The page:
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Clinton Announces New Infant, Child Care Funding Initiatives

By Elizabeth Shogren
Los Angeles Times
WASHINGTON

It was no doubt the first time in U.S. history that an American president has sat in the ornate East Room of the White House to soak up four hours of baby talk.

Thursday, President Clinton and his wife, Hillary Rodham Clinton, invited some of the country's premier experts in child development to the executive mansion to review dramatic new findings on the way small childrens' brains develop and to discuss the implications for public policy and parental care.

The neurobiologists, physicians and other specialists in early child development described the research showing how quickly the brains of babies develop after birth, creating trillions of neural connections that either flourish or die off in response to experience. The vast majority of these synapses are formed during the first three years of life.

"Experience is essential for brain wiring," Carla Shatz, professor or neurobiology at the University of California, Berkeley, as she explained why it is essential for parents to touch, talk and read to, sing for and otherwise nurture and stimulate their babies.

Dr. Patricia Kuhl, head of the speech and hearing sciences department at the University of Washington, stressed that babies' brains are busy coding and preparing for language well before they can speak any words, putting a responsibility on parents and child-care givers to talk to newborns. "When we speak to our children something is happening," she said. "Infants are born to learn. Our role is to be good partners in this learning process."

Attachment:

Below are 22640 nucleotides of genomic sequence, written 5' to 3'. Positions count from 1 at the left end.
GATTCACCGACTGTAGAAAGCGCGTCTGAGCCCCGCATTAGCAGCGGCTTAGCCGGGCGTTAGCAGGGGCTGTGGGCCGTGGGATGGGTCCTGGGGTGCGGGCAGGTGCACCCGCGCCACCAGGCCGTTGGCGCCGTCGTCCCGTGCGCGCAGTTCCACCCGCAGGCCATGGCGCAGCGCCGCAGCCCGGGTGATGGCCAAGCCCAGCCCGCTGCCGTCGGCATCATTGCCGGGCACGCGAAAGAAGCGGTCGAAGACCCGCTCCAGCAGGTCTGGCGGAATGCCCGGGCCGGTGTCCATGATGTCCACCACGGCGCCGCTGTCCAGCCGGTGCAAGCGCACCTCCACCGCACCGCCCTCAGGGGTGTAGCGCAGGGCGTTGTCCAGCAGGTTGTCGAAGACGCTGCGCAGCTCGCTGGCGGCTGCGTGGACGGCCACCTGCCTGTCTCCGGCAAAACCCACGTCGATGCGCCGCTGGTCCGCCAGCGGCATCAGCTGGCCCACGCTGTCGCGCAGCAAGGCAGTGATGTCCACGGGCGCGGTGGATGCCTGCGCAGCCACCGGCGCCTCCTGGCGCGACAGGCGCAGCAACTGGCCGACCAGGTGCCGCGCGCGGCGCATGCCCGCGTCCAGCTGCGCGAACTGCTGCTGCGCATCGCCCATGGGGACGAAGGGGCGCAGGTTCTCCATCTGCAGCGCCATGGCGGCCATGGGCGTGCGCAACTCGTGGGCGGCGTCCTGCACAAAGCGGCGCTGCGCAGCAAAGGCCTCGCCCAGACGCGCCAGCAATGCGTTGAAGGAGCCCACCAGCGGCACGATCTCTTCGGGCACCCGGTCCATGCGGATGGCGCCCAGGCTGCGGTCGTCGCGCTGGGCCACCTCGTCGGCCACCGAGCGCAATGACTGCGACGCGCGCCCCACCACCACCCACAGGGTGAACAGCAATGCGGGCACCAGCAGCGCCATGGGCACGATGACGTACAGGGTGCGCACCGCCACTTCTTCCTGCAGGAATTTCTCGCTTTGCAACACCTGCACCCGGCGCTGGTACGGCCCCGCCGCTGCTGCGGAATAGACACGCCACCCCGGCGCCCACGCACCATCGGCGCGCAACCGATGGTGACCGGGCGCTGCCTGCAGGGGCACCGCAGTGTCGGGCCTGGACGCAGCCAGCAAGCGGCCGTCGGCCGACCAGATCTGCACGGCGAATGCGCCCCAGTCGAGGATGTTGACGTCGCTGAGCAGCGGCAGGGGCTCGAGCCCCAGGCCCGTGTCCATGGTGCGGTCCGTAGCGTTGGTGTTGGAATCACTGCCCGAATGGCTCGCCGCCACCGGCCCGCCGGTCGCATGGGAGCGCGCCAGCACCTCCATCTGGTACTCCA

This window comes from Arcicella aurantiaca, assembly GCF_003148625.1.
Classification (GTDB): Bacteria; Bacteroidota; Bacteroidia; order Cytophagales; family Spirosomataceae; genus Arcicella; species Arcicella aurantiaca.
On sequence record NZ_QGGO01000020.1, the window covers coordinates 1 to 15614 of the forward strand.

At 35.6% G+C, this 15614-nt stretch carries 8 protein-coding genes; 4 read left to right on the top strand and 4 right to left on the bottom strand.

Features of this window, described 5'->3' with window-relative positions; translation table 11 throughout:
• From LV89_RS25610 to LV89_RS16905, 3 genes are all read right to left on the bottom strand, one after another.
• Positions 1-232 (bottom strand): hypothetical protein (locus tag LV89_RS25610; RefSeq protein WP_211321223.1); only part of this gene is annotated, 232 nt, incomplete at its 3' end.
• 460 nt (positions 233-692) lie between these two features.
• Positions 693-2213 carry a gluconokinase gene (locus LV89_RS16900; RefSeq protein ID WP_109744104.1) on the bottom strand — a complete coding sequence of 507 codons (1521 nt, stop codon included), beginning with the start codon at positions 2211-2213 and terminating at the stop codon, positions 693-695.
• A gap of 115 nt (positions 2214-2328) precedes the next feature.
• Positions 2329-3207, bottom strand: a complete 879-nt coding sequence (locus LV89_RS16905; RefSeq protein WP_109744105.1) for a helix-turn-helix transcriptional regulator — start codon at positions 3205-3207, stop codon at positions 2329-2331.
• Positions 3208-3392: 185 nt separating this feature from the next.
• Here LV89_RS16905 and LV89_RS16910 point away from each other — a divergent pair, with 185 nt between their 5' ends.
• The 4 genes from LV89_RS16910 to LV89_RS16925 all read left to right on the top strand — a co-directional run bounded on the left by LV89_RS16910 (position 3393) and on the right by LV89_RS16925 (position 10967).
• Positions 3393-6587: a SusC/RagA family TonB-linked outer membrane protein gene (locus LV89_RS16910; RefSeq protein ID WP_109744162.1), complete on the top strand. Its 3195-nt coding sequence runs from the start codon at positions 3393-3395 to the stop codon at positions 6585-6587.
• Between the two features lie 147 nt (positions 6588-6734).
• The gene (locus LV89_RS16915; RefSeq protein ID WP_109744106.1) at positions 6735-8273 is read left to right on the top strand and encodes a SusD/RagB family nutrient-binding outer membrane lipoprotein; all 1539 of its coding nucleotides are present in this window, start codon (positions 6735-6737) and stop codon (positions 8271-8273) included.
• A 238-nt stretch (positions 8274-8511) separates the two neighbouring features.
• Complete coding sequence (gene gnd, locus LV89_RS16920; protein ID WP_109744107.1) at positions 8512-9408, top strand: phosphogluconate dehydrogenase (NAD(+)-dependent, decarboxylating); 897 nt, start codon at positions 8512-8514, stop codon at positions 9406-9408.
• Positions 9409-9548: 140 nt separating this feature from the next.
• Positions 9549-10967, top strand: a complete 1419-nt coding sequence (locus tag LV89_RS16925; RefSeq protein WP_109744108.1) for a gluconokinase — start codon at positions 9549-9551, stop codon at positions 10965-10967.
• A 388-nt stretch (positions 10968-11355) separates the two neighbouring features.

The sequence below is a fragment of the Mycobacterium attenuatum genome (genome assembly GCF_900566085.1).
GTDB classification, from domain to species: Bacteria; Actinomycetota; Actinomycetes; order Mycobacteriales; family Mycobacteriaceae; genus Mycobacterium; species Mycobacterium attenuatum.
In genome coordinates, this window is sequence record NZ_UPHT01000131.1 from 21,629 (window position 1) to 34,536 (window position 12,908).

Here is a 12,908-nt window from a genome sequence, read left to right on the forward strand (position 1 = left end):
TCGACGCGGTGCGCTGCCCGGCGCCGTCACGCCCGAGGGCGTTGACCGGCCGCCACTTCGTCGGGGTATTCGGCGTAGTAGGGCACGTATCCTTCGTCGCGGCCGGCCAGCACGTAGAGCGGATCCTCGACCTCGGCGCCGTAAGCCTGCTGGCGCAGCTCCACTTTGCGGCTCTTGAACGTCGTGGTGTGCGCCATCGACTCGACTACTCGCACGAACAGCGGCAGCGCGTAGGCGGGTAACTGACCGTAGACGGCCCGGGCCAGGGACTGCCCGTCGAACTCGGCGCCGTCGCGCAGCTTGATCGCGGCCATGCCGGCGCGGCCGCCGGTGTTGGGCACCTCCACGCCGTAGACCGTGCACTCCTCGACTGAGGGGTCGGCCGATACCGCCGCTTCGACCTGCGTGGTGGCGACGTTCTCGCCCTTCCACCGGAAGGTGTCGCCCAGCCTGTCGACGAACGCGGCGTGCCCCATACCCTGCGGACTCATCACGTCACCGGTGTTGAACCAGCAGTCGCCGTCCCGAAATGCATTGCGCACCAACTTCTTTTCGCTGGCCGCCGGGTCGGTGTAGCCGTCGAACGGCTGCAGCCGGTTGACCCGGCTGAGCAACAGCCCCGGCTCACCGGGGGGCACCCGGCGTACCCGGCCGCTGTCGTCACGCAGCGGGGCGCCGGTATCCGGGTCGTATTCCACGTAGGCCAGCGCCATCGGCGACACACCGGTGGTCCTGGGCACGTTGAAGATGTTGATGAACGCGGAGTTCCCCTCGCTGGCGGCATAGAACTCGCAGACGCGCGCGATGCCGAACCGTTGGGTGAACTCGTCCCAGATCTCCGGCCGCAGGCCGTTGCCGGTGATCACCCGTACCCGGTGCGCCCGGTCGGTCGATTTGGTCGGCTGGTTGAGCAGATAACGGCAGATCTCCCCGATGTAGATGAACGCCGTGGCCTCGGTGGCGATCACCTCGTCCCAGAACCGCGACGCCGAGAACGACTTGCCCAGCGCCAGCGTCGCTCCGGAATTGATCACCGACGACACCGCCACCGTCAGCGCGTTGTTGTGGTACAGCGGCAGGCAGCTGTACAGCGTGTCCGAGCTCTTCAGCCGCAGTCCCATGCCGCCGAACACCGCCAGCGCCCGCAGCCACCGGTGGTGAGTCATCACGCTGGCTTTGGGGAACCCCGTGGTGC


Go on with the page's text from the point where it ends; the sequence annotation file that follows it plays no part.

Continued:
"This research has opened a new frontier," Clinton said. "Great exploration is, of course, not new to this country. We have gone across the land, we have gone across the globe, we have gone into the skies and now we are going deep into ourselves and into our children. In some ways, this may be the most exciting and important exploration of all."

During the conference, Clinton unveiled some initiatives to focus federal money and resources to better meet the needs of infants and pre-schoolers.

He announced a Justice Department initiative called "Safe Start," based on a program in New Haven, Conn., that trains police officers, prosecutors, and parole officers in child development so that they are better equipped to handle with sensitivity cases that involve children.

He also outlined a plan to use the military's experience running nurseries to improve civilian day-care services. He directed the military's child development programs, which have a reputation for high quality, to share their expertise with other groups involved with child care.

Improving child-care quality is particularly critical at this time, he said, because more than a million more infants and small children are expected to need child-care services as their mothers go to work as a result of new welfare laws.

Although the new laws included $4 billion more for child care, child advocates express concern that adequate low-cost, high-quality day care does not exist for the children whose parents will be forced to work under welfare reform.